According to the most comprehensive study of its kind to date, 63.2 percent of people with long-term Covid-19, or nearly two in three, are women. 6.2% of people with Covid-19 have infection symptoms that last at least three months. 15% of people with long-term Covid-19 have one or more persistent symptoms for at least a year.
Respiratory problems (3.7%), persistent fatigue (3.2%), muscle aches, mood swings, and cognitive disturbances (2.2%), are the most common symptoms. The study found that the risk of long Covid-19 is higher in people who were hospitalized due to the coronavirus, particularly those who were admitted to an intensive care unit for an extended period of time.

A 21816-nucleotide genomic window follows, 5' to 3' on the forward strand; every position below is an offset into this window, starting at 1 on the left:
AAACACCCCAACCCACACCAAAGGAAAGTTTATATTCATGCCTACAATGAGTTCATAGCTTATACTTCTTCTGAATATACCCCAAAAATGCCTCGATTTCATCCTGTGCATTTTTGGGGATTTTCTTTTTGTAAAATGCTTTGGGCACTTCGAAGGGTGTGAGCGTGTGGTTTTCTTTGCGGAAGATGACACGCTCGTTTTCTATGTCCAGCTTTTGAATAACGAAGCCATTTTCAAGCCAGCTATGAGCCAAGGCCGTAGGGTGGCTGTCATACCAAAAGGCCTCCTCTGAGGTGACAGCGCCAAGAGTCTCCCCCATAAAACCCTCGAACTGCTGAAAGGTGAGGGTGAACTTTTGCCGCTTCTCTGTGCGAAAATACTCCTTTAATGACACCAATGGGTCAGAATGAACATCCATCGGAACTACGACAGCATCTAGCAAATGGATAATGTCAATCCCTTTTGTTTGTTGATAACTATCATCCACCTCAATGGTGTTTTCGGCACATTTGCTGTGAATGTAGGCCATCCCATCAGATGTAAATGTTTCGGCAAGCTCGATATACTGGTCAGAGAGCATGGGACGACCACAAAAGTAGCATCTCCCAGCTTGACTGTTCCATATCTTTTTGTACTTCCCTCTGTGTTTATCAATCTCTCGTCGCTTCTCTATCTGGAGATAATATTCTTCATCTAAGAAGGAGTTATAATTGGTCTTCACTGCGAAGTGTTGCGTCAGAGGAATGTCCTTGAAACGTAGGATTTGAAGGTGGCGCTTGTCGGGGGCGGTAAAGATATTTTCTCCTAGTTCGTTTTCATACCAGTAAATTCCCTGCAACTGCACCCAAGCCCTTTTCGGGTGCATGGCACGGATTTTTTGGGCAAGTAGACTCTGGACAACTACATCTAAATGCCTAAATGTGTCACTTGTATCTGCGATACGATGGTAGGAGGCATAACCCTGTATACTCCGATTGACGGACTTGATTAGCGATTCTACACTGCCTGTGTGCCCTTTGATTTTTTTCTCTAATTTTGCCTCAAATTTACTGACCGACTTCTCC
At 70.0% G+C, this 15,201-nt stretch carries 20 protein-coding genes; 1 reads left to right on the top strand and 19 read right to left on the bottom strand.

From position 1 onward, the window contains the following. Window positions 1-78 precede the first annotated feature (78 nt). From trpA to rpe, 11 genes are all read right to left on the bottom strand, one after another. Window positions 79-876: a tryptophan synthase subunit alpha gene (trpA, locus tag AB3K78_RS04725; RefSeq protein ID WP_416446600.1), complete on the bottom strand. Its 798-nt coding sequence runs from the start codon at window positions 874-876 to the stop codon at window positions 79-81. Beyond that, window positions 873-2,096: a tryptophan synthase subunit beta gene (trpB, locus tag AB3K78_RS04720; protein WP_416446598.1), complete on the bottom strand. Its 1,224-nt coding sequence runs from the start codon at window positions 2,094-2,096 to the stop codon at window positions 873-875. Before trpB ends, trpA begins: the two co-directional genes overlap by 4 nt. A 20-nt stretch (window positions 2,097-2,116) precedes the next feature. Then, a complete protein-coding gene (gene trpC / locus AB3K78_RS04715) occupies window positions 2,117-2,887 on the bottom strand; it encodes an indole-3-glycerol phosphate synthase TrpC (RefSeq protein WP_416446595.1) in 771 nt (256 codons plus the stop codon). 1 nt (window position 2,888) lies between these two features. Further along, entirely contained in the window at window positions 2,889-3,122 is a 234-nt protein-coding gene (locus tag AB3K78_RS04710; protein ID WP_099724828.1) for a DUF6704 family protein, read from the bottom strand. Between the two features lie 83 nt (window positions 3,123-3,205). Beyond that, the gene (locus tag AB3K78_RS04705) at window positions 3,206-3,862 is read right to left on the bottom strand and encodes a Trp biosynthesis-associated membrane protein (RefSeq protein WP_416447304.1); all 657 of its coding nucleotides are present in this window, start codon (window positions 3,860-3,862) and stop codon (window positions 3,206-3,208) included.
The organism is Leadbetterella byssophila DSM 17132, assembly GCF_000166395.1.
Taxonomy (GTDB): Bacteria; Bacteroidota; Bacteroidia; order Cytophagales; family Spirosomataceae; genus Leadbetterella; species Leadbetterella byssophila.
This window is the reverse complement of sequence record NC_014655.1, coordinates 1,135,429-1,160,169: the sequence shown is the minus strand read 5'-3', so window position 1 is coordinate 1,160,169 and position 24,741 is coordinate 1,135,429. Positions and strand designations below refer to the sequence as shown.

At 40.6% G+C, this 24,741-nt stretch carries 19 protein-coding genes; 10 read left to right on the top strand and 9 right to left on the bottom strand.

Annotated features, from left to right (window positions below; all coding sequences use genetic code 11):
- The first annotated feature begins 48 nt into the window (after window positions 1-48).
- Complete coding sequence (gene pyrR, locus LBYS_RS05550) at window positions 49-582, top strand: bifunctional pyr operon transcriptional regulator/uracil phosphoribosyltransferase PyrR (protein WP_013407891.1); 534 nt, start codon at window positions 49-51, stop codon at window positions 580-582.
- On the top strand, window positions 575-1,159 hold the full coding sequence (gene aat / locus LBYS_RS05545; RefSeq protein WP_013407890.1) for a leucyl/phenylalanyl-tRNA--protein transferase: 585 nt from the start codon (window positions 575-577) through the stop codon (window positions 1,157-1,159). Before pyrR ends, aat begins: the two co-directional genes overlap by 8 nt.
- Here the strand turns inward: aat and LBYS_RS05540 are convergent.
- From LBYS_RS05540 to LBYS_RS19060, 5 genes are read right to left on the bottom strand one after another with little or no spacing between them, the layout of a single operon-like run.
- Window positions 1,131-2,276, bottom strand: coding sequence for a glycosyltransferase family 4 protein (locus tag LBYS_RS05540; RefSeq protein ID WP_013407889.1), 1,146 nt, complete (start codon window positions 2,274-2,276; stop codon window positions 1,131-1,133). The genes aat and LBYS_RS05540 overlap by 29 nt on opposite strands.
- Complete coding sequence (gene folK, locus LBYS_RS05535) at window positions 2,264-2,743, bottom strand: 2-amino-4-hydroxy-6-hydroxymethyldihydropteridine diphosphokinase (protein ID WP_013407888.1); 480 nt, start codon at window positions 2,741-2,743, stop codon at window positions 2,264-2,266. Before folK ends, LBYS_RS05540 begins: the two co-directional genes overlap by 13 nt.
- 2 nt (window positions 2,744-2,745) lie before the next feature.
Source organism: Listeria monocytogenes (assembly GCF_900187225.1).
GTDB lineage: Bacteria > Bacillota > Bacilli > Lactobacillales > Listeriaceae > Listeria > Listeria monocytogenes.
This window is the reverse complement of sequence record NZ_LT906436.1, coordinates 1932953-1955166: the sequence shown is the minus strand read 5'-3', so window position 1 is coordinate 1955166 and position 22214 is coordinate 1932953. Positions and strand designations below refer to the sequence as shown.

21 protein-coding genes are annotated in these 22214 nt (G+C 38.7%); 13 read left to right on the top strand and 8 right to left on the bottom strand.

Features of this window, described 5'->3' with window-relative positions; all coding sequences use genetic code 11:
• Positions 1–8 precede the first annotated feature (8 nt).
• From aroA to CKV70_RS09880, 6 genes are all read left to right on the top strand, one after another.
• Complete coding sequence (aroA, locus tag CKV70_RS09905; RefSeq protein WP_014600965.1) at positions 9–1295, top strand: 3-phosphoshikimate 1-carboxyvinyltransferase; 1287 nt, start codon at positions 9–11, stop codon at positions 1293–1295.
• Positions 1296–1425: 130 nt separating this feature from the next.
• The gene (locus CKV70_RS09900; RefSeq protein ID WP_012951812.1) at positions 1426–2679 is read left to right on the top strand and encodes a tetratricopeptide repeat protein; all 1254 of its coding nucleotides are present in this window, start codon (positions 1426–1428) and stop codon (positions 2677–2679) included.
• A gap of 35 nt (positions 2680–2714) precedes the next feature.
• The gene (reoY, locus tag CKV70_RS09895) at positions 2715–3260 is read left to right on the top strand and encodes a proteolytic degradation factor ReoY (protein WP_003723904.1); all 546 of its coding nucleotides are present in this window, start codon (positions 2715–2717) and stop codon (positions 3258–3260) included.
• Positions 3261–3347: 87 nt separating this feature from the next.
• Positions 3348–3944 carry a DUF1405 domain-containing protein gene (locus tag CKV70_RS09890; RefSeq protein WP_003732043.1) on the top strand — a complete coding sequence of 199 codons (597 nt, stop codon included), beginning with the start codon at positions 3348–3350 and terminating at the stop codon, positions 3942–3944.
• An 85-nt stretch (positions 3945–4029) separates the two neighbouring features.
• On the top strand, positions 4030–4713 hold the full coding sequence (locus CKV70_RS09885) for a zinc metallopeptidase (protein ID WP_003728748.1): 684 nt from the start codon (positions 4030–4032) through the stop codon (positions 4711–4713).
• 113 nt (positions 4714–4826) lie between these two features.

The researchers, led by Dr Sarah Wolf Hanson of the Institute for Health Metrics and Evaluation at the University of Washington in Seattle, examined data from approximately 1.2 million people aged 4 to 66 years from 22 countries who had developed symptomatic Covid-19 in 2020-21.
They discovered that women over the age of 20 had the highest proportion of long-standing Covid-19, with symptoms lasting at least three months after initial infection (10.6%, or one in ten), compared to about half of men of the same age (5.4%) and far fewer children, adolescents, and young people up to the age of 20 (2.8%).
The estimated mean duration of long Covid-19 symptoms for those who were hospitalized during the acute infection was nine months and four months for those who did not require hospitalization.